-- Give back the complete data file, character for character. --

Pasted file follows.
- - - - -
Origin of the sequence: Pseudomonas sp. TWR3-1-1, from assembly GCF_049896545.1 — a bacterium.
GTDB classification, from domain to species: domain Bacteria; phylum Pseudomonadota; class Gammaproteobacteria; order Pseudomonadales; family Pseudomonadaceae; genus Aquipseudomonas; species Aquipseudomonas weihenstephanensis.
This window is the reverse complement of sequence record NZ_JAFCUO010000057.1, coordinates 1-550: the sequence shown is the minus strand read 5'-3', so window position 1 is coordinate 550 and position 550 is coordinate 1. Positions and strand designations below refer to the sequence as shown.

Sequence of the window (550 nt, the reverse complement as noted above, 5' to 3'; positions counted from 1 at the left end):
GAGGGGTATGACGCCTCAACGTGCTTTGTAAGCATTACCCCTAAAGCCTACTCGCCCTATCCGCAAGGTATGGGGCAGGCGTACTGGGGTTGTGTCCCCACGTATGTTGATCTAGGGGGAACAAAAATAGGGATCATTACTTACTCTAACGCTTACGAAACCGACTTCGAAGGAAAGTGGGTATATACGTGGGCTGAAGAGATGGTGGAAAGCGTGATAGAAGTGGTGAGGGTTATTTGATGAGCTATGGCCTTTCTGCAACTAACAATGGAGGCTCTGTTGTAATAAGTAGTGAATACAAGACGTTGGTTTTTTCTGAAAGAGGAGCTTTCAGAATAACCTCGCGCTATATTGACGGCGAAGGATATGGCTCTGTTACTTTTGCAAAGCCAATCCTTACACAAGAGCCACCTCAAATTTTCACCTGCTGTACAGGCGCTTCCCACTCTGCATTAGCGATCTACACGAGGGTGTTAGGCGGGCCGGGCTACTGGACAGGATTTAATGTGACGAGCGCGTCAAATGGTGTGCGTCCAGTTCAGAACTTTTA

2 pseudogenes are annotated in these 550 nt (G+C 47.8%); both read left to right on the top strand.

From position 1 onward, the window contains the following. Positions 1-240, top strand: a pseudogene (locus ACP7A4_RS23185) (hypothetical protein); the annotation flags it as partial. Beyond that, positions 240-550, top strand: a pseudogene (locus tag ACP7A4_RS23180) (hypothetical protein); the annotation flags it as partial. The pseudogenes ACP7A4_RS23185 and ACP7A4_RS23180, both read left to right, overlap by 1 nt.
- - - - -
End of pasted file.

Origin of the sequence: Pseudomonas sp. TWR3-1-1, from assembly GCF_049896545.1 — a bacterium.
GTDB classification, from domain to species: domain Bacteria; phylum Pseudomonadota; class Gammaproteobacteria; order Pseudomonadales; family Pseudomonadaceae; genus Aquipseudomonas; species Aquipseudomonas weihenstephanensis.
This window is the reverse complement of sequence record NZ_JAFCUO010000057.1, coordinates 1-550: the sequence shown is the minus strand read 5'-3', so window position 1 is coordinate 550 and position 550 is coordinate 1. Positions and strand designations below refer to the sequence as shown.

Sequence of the window (550 nt, the reverse complement as noted above, 5' to 3'; positions counted from 1 at the left end):
GAGGGGTATGACGCCTCAACGTGCTTTGTAAGCATTACCCCTAAAGCCTACTCGCCCTATCCGCAAGGTATGGGGCAGGCGTACTGGGGTTGTGTCCCCACGTATGTTGATCTAGGGGGAACAAAAATAGGGATCATTACTTACTCTAACGCTTACGAAACCGACTTCGAAGGAAAGTGGGTATATACGTGGGCTGAAGAGATGGTGGAAAGCGTGATAGAAGTGGTGAGGGTTATTTGATGAGCTATGGCCTTTCTGCAACTAACAATGGAGGCTCTGTTGTAATAAGTAGTGAATACAAGACGTTGGTTTTTTCTGAAAGAGGAGCTTTCAGAATAACCTCGCGCTATATTGACGGCGAAGGATATGGCTCTGTTACTTTTGCAAAGCCAATCCTTACACAAGAGCCACCTCAAATTTTCACCTGCTGTACAGGCGCTTCCCACTCTGCATTAGCGATCTACACGAGGGTGTTAGGCGGGCCGGGCTACTGGACAGGATTTAATGTGACGAGCGCGTCAAATGGTGTGCGTCCAGTTCAGAACTTTTA

2 pseudogenes are annotated in these 550 nt (G+C 47.8%); both read left to right on the top strand.

From position 1 onward, the window contains the following. Positions 1-240, top strand: a pseudogene (locus ACP7A4_RS23185) (hypothetical protein); the annotation flags it as partial. Beyond that, positions 240-550, top strand: a pseudogene (locus tag ACP7A4_RS23180) (hypothetical protein); the annotation flags it as partial. The pseudogenes ACP7A4_RS23185 and ACP7A4_RS23180, both read left to right, overlap by 1 nt.